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I untarred a corrupt tar file, and managed to end up with some directory that I can not delete, If I try to delete it, it seems like it can not be found, but ls shows it's present, both with bash and with python I get similar behaviour, except right after I try to delete it with rm -rf, ls complains it can't find it, then it lists it (see below after rm -rf). The find command shows the file is present, but still I can't think of a way to delete it.
Here are my attempts:

Here you see both ls and find agree we have a directory,

rl]$ ls
rl]$ find -maxdepth 1 -type d -empty -print0  

But I can't delete it:

rl]$ find -maxdepth 1 -type d -empty -print0 |  xargs -0 rm -f -v 
rm: cannot remove `./mikeaâ\302\201\302\204cnt': Is a directory
rl]$ ls

I can cd to it though and it's empty:

rl]$ cd mikeaâ^Á^Äcnt/
mikeaâ^Á^Äcnt]$ ls
mikeaâ^Á^Äcnt]$ pwd

mikeaâ^Á^Äcnt]$ cd ../
rl]$ ls

see below that is not a simple file but a directory, plus ls behaves funny after the rm -rf it says it can't find the file then lists it straight after:

rl]$ rm mikeaâ^Á^Äcnt/
rm: cannot remove `mikeaâ\302\201\302\204cnt/': Is a directory
rl]$ rm -rf  mikeaâ^Á^Äcnt/
rl]$ ls
ls: cannot access mikeaâcnt: No such file or directory

So this is the attempt with python, the file is found, but the name is not usable as a name that can be deleted:

rl]$ python 
Python 2.6.6 (r266:84292, Jul 10 2013, 22:48:45) 
[GCC 4.4.7 20120313 (Red Hat 4.4.7-3)] on linux2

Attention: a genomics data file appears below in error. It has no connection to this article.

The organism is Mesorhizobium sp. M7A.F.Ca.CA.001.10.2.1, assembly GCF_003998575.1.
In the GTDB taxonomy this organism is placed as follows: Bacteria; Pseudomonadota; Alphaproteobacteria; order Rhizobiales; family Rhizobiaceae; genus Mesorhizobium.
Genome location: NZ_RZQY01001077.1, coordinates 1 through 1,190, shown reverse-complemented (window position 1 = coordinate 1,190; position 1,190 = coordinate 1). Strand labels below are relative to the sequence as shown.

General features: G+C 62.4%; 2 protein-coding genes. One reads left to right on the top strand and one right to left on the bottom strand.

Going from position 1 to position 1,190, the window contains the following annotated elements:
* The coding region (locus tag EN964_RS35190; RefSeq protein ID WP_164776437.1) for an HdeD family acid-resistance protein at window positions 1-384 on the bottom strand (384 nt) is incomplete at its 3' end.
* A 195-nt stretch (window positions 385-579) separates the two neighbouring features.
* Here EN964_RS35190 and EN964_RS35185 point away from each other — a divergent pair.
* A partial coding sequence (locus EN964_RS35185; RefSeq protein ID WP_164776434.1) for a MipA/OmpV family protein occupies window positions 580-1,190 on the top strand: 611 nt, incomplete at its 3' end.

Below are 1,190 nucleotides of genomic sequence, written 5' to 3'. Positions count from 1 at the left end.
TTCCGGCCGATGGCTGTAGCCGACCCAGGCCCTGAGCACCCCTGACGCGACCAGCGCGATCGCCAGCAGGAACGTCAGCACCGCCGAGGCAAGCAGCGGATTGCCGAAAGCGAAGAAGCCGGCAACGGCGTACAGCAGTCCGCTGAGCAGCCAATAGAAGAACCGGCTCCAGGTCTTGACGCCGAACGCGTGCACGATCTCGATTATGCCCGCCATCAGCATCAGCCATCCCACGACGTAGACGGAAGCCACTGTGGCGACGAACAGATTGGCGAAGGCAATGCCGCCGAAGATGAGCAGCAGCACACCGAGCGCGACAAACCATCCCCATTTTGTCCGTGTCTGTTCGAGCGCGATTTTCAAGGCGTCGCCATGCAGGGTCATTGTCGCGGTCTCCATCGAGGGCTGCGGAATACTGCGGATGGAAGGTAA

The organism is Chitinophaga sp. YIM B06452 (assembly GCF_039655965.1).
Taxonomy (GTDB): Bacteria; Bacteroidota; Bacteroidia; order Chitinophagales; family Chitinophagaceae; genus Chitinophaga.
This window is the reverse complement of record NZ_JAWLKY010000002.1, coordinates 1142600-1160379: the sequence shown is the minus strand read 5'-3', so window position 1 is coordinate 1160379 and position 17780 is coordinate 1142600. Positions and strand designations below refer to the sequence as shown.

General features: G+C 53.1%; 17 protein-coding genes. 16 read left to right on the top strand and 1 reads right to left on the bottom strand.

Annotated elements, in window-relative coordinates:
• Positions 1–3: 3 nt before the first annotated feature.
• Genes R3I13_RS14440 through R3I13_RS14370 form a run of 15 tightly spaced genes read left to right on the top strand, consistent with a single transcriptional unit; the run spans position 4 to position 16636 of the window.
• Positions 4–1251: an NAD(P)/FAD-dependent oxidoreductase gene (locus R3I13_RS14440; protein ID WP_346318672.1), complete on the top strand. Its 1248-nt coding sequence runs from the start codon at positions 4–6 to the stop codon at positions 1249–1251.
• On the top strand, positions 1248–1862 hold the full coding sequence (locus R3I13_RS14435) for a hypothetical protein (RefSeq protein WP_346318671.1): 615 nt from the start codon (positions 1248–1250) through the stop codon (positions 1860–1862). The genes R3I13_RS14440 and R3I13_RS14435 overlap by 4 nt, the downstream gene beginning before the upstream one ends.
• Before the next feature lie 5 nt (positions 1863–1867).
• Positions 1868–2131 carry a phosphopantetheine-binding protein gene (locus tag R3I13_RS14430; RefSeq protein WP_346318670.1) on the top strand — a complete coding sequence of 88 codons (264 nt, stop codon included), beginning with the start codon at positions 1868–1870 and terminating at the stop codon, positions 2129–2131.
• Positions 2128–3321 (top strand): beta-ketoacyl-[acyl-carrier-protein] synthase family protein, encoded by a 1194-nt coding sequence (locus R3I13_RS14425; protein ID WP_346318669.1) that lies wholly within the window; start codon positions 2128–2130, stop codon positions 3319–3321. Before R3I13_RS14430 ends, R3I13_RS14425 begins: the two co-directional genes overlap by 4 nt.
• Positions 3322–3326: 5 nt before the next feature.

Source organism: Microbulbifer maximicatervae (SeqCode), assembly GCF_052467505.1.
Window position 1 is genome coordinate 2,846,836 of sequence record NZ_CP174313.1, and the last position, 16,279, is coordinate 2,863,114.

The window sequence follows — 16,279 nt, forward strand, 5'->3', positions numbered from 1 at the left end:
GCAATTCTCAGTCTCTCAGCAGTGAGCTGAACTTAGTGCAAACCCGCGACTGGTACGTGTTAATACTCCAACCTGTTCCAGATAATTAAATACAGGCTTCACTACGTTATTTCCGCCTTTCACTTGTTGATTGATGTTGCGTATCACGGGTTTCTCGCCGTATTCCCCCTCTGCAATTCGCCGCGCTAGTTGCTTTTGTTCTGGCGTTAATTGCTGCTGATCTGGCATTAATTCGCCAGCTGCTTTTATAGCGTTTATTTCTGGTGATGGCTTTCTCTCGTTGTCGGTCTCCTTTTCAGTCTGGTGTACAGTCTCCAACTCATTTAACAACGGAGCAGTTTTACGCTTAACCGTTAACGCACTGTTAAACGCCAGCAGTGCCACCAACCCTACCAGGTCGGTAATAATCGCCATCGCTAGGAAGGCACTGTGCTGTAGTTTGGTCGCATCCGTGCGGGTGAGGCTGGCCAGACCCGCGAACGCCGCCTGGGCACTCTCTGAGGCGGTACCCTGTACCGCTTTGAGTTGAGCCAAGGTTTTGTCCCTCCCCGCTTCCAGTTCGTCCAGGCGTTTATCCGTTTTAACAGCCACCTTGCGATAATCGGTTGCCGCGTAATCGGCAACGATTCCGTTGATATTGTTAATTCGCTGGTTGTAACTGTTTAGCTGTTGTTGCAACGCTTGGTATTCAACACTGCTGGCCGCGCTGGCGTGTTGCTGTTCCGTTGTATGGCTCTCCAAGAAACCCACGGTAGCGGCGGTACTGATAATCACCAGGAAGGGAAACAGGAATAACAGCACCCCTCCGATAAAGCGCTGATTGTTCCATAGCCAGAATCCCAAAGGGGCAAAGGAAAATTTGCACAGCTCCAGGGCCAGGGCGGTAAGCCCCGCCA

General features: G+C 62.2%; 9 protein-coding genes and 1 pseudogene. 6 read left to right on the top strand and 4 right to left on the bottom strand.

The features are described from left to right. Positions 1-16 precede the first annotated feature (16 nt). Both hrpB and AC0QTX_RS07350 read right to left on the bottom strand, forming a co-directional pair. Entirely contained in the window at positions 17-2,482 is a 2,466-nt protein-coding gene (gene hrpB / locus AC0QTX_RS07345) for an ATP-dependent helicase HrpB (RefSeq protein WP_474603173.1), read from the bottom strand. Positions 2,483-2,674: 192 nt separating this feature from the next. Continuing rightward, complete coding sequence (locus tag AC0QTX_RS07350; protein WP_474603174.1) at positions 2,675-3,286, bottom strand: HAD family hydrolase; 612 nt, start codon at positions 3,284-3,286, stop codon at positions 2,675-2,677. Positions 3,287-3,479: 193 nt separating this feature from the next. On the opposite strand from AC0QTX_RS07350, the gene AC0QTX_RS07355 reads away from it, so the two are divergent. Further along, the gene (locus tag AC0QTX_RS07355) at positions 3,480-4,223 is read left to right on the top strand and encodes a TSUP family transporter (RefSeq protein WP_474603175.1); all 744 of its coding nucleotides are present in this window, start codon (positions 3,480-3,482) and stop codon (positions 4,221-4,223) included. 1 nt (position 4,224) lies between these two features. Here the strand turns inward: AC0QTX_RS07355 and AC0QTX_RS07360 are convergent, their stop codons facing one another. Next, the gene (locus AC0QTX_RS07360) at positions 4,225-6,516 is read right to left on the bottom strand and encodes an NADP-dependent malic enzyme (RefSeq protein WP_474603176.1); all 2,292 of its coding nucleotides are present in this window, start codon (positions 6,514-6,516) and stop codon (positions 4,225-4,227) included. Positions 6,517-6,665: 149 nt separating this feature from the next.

Type "help", "copyright", "credits" or "license" for more information.
>>> import os
>>> import shutil
>>> os.listdir('.')
>>> shutil.rmtree(os.listdir('.')[0] )
Traceback (most recent call last):
  File "<stdin>", line 1, in <module>
  File "/usr/lib64/python2.6/shutil.py", line 204, in rmtree
    onerror(os.listdir, path, sys.exc_info())
  File "/usr/lib64/python2.6/shutil.py", line 202, in rmtree
    names = os.listdir(path)
OSError: [Errno 2] No such file or directory: 'mikea\xc3\xa2\xc2\x81\xc2\x84cnt'

even when I use tab completion the name it picks up is no usable:

rl]$ rm -rf mikeaâ^Á^Äcnt 
rl]$ ls
ls: cannot access mikeaâcnt: No such file or directory

using the name that python shows with bash I get this:

rl]$ rm -rf "mikea\xc3\xa2\xc2\x81\xc2\x84cnt"
rl]$ ls
ls: cannot access mikeaâcnt: No such file or directory

Is there anything I can do to get rid of this corrupt dir? The underlying filesystem (NFS) seems functional and no other problems are reported, and I have had no such problems until the corrupt tar file.

EDIT: Here is using find's own -exec option to call rm

rl]$ find -maxdepth 1 -type d -empty -exec rm -f {} \;
find: `./mikeaâ\302\201\302\204cnt': No such file or directory
rl]$ ls
ls: cannot access mikeaâcnt: No such file or directory

but the file is still there, (ls complains it can't find it, but then shows it anyway)

2nd EDIT:

rl]$ find -maxdepth 1 -type d -empty -exec rm -rf {} \;
find: `./mikeaâ\302\201\302\204cnt': No such file or directory
rl]$ ls
ls: cannot access mikeaâcnt: No such file or directory

The behaviour is still unchanged, the file still present

3rd EDIT:

rl]$ ls
rl]$ find -maxdepth 1 -type d -empty -exec rm -rf {} + 
rl]$ ls
ls: cannot access mikeaâcnt: No such file or directory

There seems to be more to the name than mikeaâcnt from looking at the output of the python attempt mikea\xc3\xa2\xc2\x81\xc2\x84cnt, and this screenshot:

ls output

4th EDIT: This is the attempt with a wild card:

rl]$ echo * 
rl]$ echo mike* 
rl]$ rm -rf mike*
rl]$ ls
ls: cannot access mikeaâcnt: No such file or directory

and my locale:

rl]$  locale

5th Edit:

rl]$ ls -i 
ls: cannot access mikeaâcnt: No such file or directory
? mikeaâ??cnt

but also the behaviour has changed, now ls and cd do this:

rl]$ ls
ls: cannot access mikeaâcnt: No such file or directory
rl]$ cd mikeaâ^Á^Äcnt 
mikeaâcnt: No such file or directory.

This has happened after the attempts to delete, I'm thinking that it might be NFS issues as suggested in one of the answers here by vinc17.